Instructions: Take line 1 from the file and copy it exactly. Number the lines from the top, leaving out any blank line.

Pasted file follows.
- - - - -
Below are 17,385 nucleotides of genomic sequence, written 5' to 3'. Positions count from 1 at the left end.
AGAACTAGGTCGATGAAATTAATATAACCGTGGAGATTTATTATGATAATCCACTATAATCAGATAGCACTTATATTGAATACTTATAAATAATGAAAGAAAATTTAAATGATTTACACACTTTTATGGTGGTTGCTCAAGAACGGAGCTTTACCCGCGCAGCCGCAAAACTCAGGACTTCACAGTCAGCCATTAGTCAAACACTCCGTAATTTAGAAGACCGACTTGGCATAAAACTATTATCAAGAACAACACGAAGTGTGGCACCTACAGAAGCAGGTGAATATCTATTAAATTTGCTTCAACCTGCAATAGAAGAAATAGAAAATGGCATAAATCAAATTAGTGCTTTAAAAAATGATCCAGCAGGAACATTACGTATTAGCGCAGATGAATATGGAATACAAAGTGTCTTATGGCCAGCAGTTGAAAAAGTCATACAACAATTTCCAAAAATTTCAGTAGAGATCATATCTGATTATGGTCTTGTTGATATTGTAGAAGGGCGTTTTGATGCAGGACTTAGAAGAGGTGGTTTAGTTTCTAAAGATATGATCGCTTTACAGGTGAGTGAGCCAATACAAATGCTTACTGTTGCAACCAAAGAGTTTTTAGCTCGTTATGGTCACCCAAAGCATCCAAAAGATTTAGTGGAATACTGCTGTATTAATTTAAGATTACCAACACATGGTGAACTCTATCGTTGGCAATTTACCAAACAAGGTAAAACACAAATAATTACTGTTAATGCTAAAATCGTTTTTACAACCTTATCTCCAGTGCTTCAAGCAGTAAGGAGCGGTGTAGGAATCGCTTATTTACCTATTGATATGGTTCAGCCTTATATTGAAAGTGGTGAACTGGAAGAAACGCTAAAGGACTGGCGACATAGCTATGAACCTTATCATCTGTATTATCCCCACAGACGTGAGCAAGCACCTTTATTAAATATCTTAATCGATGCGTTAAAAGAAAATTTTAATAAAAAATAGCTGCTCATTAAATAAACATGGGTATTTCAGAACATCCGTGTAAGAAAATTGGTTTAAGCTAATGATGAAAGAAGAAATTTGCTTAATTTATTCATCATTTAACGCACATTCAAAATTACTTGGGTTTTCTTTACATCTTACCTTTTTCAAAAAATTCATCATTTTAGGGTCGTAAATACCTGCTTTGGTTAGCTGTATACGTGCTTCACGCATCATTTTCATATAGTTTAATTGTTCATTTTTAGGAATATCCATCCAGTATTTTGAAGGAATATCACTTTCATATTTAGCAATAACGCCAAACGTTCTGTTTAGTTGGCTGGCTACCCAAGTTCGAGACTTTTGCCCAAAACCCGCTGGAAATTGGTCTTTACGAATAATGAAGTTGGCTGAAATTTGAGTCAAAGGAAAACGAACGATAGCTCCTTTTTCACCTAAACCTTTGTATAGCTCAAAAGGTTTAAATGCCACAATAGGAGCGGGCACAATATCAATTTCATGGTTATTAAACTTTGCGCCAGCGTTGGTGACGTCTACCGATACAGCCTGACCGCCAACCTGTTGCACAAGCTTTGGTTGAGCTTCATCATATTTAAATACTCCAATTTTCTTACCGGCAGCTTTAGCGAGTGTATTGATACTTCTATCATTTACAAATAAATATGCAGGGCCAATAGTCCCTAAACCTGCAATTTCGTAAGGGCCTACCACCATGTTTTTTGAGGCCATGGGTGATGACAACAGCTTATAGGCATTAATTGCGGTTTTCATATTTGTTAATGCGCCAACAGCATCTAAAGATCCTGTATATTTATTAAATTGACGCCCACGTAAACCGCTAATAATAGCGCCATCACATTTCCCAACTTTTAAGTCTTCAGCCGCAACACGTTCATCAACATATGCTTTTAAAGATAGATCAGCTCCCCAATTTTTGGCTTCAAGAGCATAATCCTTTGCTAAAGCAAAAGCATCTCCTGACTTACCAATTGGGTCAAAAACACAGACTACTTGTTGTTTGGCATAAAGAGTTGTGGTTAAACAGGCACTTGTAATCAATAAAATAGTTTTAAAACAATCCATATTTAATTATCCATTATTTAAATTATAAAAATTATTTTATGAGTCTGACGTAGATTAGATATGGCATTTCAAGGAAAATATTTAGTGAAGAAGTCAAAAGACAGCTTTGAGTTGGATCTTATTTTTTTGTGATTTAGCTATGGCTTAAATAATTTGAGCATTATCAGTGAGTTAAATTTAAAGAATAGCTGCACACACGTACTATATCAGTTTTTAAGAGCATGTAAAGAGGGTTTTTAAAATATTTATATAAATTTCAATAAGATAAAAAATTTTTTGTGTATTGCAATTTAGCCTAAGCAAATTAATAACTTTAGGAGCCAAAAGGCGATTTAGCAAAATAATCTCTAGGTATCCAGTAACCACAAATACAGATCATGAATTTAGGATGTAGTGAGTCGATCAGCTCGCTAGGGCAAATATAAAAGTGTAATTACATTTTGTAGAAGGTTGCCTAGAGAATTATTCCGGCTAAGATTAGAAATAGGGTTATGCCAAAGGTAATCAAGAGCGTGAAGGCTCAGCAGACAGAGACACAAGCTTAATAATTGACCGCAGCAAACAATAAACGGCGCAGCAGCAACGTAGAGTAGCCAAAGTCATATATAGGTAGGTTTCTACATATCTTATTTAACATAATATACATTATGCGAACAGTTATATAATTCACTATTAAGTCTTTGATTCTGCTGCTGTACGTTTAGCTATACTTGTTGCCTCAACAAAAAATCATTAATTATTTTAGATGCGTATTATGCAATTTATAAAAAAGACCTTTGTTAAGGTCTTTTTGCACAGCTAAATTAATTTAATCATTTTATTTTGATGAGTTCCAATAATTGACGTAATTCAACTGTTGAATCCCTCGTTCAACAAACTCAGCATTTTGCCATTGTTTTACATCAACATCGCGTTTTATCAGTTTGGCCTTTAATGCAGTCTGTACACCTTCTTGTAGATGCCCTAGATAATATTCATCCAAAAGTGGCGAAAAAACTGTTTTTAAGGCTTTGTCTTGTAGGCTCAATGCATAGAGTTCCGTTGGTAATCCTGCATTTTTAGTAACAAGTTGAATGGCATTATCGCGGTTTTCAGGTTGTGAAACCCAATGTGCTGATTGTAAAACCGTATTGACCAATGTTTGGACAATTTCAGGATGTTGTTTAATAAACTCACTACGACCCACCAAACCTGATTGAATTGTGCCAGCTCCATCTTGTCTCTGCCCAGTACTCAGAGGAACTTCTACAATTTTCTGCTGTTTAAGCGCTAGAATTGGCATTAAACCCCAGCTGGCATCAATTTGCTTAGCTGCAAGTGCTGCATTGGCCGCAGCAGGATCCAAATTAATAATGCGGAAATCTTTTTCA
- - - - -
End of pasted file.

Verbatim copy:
Below are 17,385 nucleotides of genomic sequence, written 5' to 3'. Positions count from 1 at the left end.